Despite FDI drop in PH, Cebu still sweet spot for investors

By Victor Anthony V. Silva October 23,2017

Work continues on the new Mactan-Cebu International Airport terminal, which is targeted to be completed in 2018. The new terminal is one of the reasons foreign investors see Cebu as a favorable investment destination.

Fujitsu, latest foreign firm to open satellite office here

Despite lower year-to-date inflows of foreign direct investment (FDI) to the Philippines, local business stakeholders believe that Cebu is resilient to this development and still remains a favorable investment destination.

Cebu Chamber of Commerce and Industry (CCCI) president Melanie Ng said Cebu is strategically located at the center of the archipelago and is rich with talent resource produced by high-quality universities, making it an attractive area for investment.

“Coupled with infrastructure development like the opening of the new airport terminal building next year and upcoming transport network developments, we are poised to attract more investors in the coming years,” Ng said in a text message to Cebu Daily News on Monday.

Fujitsu expands

The latest foreign player to establish a presence in Cebu was Japanese information and communication technology (ICT) company Fujitsu, which opened an office at the Cebu Business Park last October 11.

Its satellite office is an extension of its Global Delivery Center in Manila, from which the company delivers extensive services in remote infrastructure management, service desk, application services, and business process outsourcing primarily to customers in the Asia Pacific region, North America, Europe, the Middle East, India, Africa and Oceania.

In a statement, Fujitsu said its office here would create up to 400 new highly-skilled positions.

The company said sophistication of local technical and language skills prompted them to expand to Cebu in addition to their existing facilities in Manila.

Japanese speakers

“The high proportion of Japanese speakers in the region was another key factor in Fujitsu’s decision to choose Cebu and to create 400 new positions over there in the next two years,” the company said.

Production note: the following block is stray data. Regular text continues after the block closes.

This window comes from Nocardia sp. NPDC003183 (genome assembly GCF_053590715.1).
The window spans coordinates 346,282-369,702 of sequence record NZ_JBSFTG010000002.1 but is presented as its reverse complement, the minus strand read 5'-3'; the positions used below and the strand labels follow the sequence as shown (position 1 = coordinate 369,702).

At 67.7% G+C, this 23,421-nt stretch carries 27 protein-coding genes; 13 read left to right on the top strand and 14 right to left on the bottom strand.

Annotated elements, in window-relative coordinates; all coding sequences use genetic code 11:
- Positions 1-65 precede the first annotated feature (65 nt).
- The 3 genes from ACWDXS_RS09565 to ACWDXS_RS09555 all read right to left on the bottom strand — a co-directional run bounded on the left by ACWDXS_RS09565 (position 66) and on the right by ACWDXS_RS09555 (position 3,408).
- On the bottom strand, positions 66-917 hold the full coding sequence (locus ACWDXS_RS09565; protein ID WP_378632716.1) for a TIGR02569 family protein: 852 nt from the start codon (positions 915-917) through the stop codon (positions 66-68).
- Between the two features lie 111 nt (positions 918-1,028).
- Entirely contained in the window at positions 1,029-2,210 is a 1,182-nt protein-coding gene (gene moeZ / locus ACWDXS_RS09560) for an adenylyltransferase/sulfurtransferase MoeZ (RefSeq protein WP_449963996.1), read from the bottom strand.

For its Cebu operations, the firm said it will focus on supporting customers in Japan with business application development.

Joel Mari Yu, Cebu City’s consultant on business and economic development, said Cebu has a sure-sell niche which makes it an excellent world-class destination for customer service activities.

Yu earlier said that schools needed to ensure they are only producing the best for the workforce, particularly for the information technology-business process management (IT-BPM) industry, as it moves toward hiring more high value-skilled workers.

The IT-BPM sector remains to be among the major drivers of growth for Cebu, with over 150,000 employees within the metropolitan.

For Roy Soledad, head of the Cebu Investment and Promotions Office, Cebu is still a favorable investment area despite the decline in national statistics.

“Investors do their own study too, and as long as they find areas like Cebu favorable for their investment, they will go,” he said.

Inflow of FDIs

The net inflow of job-creating FDI in the first seven months of 2017 continued to fall behind a year ago levels, dropping 16.5 percent to $3.904 billion, according to the latest Bangko Sentral ng Pilipinas data.

In a recent Inquirer report, FDI in July alone declined by a faster 37.9 percent to $307 million from $493 million in the same month last year as well as reversing the 182.7-percent year-on-year jump posted in June.

The BSP data showed that the July FDI figure was the lowest monthly inflow in 13 months or since June last year’s $238 million.

The state planning agency National Economic and Development Authority, in a statement, claimed that while FDI inflows were lower year-to-date, “foreign investors remain confident to do business in the Philippines.”

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